Startup Sales Lessons From TLC’s “Say Yes To The Dress”

This article originally appeared on Forbes HERE

If you have your eyes and ears open, you can discover sales lessons in unexpected places, including the cable TV show, Say Yes To The Dress.

I do not consume much TV content, other than cable news. However, my wife is a major fan of fashion oriented “reality” TV shows, including Say Yes To The Dress (Say Yes). In my ongoing quest to be a wonderful husband, I have watched some of these shows with my lovely bride (sorry, I draw the line at Project Runway).

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Reality Selling

The show’s format is fairly straightforward. The wedding dress selection odyssey of several women is explored, with the usual doses of contrived reality TV conflict, such as the overbearing mother-in-law, the cheap dad, the indecisive bride and the obtrusive groom who has outrageously bad taste. The show takes place in two upscale bridal shops, one in New York and the other in Atlanta.

There are a number of solid sales techniques on display by the Say Yes team. Most of them are directly applicable to selling virtually anything to anyone. These techniques include:

Actively Listen – The most important selling skill is effective listening. The show refers to the salespeople as “consultants,” which reinforces each store’s problem solving approach to selling. The Say Yes consultants ask a number of questions before a bride tries on her first dress. Throughout the sales process, they continually probe and modify their sales approach, based on the bride’s feedback.

Active listening leads to empathy, which in turn enhances your ability to persuade and influence your prospect. Steven Covey’s oft-quoted insight holds true when selling, “Seek first to understand, then seek to be understood.” Such pro active communications allows startups to be more responsive than their larger, resource-rich competitors.

Assess Budget – The Say Yes salespeople are straightforward about determining the bride’s budget at the outset of the sales process. They are also careful to not show a bride dresses that greatly exceed their budget because they know it can jeopardize the sale. Once someone tries on an expensive dress which is outside of their price range, it is often difficult for them to be satisfied with dresses that conform to their budget.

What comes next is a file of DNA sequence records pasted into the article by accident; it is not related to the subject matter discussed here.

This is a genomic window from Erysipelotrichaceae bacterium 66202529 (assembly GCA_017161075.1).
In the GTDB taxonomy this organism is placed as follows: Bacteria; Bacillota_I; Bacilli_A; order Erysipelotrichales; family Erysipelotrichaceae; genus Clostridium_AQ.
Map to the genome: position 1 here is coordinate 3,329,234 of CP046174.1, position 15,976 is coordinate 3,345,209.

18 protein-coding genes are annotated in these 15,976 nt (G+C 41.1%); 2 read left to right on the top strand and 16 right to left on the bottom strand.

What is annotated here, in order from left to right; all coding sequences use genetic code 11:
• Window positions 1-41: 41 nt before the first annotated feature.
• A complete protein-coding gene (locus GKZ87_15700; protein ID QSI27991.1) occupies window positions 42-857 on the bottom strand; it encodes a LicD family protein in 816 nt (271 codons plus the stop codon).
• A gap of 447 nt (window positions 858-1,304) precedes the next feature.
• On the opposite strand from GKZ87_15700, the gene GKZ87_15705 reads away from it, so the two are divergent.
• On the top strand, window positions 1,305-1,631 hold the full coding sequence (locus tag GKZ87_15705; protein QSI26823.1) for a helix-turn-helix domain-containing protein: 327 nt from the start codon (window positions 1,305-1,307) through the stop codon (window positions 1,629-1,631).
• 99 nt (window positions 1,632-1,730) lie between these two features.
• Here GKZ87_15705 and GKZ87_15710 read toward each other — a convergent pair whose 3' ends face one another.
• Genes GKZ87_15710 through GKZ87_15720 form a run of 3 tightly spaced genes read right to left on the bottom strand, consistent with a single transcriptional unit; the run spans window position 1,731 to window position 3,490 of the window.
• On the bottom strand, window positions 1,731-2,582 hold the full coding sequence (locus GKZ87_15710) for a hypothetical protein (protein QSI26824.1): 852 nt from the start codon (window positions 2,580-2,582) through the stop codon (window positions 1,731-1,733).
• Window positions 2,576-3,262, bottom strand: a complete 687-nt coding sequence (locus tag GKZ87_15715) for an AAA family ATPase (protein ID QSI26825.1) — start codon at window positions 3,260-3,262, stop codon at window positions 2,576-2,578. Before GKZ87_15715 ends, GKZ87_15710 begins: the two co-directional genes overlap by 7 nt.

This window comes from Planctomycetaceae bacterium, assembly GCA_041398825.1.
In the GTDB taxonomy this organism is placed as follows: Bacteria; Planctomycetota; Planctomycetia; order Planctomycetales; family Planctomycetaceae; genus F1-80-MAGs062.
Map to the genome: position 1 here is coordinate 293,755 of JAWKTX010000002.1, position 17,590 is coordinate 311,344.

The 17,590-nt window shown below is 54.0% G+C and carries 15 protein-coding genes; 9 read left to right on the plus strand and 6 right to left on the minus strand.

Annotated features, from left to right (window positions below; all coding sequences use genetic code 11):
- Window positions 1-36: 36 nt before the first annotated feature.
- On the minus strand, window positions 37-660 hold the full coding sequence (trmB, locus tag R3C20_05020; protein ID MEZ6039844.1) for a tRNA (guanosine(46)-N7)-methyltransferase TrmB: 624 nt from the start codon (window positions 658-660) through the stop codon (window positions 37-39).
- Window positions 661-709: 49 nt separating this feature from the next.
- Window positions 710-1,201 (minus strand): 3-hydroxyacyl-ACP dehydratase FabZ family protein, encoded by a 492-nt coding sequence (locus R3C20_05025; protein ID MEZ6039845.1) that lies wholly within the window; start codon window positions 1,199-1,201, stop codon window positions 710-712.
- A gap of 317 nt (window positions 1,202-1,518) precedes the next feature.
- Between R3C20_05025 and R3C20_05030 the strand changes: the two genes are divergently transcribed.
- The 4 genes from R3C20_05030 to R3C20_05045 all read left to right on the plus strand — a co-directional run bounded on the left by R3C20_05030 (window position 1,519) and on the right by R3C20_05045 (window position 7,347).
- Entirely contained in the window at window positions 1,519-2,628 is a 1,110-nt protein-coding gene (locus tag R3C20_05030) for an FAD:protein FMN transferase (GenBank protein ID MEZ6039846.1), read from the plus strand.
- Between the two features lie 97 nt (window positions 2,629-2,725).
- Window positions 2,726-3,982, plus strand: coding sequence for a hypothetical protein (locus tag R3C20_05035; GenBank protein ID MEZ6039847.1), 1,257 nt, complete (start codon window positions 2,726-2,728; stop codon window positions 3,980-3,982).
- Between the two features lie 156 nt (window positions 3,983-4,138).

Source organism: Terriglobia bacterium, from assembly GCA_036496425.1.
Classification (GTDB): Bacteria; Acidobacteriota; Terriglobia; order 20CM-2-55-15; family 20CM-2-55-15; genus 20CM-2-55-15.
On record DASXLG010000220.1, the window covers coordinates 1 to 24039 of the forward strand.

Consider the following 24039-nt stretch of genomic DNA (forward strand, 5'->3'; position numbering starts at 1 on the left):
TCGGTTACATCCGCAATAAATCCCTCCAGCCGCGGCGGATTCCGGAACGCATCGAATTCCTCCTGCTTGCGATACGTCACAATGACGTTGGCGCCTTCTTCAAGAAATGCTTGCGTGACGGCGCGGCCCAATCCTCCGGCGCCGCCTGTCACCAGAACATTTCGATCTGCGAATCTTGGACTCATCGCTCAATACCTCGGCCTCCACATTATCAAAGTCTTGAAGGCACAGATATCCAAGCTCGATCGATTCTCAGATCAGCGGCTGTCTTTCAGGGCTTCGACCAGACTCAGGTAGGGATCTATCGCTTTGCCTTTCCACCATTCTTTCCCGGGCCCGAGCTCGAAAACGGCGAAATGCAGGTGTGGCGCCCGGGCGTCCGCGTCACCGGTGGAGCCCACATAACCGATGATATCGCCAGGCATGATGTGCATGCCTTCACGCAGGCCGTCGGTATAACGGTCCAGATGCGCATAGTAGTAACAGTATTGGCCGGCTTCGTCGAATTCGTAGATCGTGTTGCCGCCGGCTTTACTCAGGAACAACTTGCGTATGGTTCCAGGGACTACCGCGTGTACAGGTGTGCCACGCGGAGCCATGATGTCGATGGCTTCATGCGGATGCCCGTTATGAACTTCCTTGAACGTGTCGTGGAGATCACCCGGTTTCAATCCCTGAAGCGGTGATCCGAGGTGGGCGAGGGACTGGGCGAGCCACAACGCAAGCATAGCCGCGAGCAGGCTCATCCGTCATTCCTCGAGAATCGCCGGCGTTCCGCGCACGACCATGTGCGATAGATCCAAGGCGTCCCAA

Startup sales require high velocity. You typically cannot afford to spend time with prospects that are not ready to buy. An efficient way to qualify a potential customer is to determine the size and availability of their budget.

Once this is known, a successful salesperson crafts an affordable solution that solves the prospect’s problems. If a prospect’s budget does not allow for a near-term purchase, reduce the cadence of your communications with the prospect, while maintaining a relationship you can leverage once the prospect’s budgetary constraints are resolved.

Woo Influencers – In nearly every instance, the Say Yes brides bring an entourage of friends and relatives with them. The salespeople must assess the bride’s posse and determine who will have the most impact on the bride’s purchase.

Effective salespeople must also properly identify the respective roles and relative influence of the individuals involved in the sales process. Whenever I pitch a group of people, I always take the time at the outset to learn a bit about each participant.

This information helps me determine who will an impact the buying process and who is just along for the ride. I treat everyone with an equal level of respect and deference, while ensuring I fulfill the needs of those with the most influence.

Bolster The Champion – The Say Yes sales consultants often provide emotional support for brides who are overly chided by the influencers in their entourage. In many instances, the sales folks have to shut down the influencers by reminding them that the bride’s opinion is ultimately what matters. This becomes a delicate balancing act when the influencer is also bankrolling the purchase.

In non-reality TV sales situations, it is frequently difficult to identify your true champion. In some instances, a well-meaning champion does not have the social and political capital to close the sale. This requires you to support your would-be champion, as you do not want them working against you, while you continue to seek a true champion who can help you get the deal done.